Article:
Analysis: How a bid to become a charity was kicked into touch

Dundee FC in the Community Association applied for charitable status in 2009, but was turned down a year later by the Office of the Scottish Charity Regulator. Kaye Wiggins charts the twists and turns in the process

Dundee FC
Dundee FC

Dundee FC in the Community Association provides football coaching in schools and coaching camps, and runs youth teams. When it applied for charitable status in August 2009, it was clear about its intentions. "The income will be used to offset the net cost of youth development incurred directly by the club," it said.

Dundee FCThe Office of the Scottish Charity Regulator was supportive of the coaching work, but concerned about the youth teams. In March last year, after a lengthy correspondence, it decided that it would not grant charitable status.

The OSCR used the episode as an anonymous case study in its 2009/10 annual review and released the full correspondence to Third Sector after a request under the Freedom of Information Act. These edited excerpts show how the applicant pursued its application with determination and was reluctant to take no for an answer, but finally accepted the regulator's ruling.


KEY QUESTIONS - 29 September 2009OSCR

My understanding is that the club currently pays for a range of youth development activities, and it is intended that the association will take over these costs and responsibilities from the club.

Can you provide a more detailed explanation as to what is meant by youth development, and who the beneficiaries of the different activities are? For example, are all youth development activities open to all young people or do some require a certain level of skill in order to participate?



'WE'RE NOT FOR PROFIT' - 29 October 2009Dundee FC in the Community

There is no financial benefit to the club in setting up the charity. Currently, the club is paying for the cost of youth development, but this aspect of the organisation is not for profit and is for public benefit. We hope that this will eventually become self funding via fundraising activities ...

The youth development activities are, in general, open to all irrespective of skill level. However, the under-age teams will, to a certain extent, be selected on the basis of ability. The public are not supplementing the income of Dundee FC, if that is the concern.


PRIVATE BENEFIT? - 25 November 2009OSCR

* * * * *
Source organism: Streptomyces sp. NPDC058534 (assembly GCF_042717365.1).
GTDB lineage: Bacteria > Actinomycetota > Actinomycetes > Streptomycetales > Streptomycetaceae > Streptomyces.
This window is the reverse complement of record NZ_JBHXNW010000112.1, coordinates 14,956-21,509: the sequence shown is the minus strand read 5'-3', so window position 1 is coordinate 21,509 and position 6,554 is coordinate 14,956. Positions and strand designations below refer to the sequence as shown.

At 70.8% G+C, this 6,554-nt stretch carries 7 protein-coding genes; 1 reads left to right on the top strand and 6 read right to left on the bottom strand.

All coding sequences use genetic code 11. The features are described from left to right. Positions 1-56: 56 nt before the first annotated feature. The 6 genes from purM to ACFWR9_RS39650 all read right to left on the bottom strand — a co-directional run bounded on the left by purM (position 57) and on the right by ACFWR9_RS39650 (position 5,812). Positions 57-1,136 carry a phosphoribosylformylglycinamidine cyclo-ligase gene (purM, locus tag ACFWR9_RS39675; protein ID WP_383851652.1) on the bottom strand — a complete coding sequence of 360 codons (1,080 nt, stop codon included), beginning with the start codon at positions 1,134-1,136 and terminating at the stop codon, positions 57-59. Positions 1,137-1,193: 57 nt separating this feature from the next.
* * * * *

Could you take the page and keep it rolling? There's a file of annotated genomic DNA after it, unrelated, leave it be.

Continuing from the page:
There remain concerns over some of the proposed activities, which should be to further the charitable purpose "the advancement of public participation in sport". Bodies applying under this purpose must demonstrate that their activities provide benefit in terms of providing opportunities for public participation.

The concern with these teams is that participation may well be subject to the likes of ability and gender, which makes it difficult to argue that the teams meet the criteria ... There may be private benefit for the club and some of the players as a result of the activities of the under-age teams. Can you let me know if players in the under-age and/or youth teams are contracted to, or employed by, the club? Do any of the under-age teams' players receive remuneration from it?

You will need to provide evidence that the youth development of the club is for public benefit. The fact that the activities are "not for profit" does not necessarily mean they provide public benefit.


A MINOR ELEMENT' - (date not given)Dundee FC in the Community

After consultation with other potential trustee officers, it was decided we should put our case to you one final time to see if we can convince you that our application should be treated favourably.

As youngsters progress through under-age teams and their talent is nurtured, it is possible that some may be offered employment with the club. Approximately 17 youths are taken on each year. In the past two years, only one has been accepted as a professional first-team player by Dundee FC. It would be unusual for the club to offer three such contracts. This leads me to the conclusion that there is a high drop-out rate and, therefore, an overriding public, compared to private, benefit.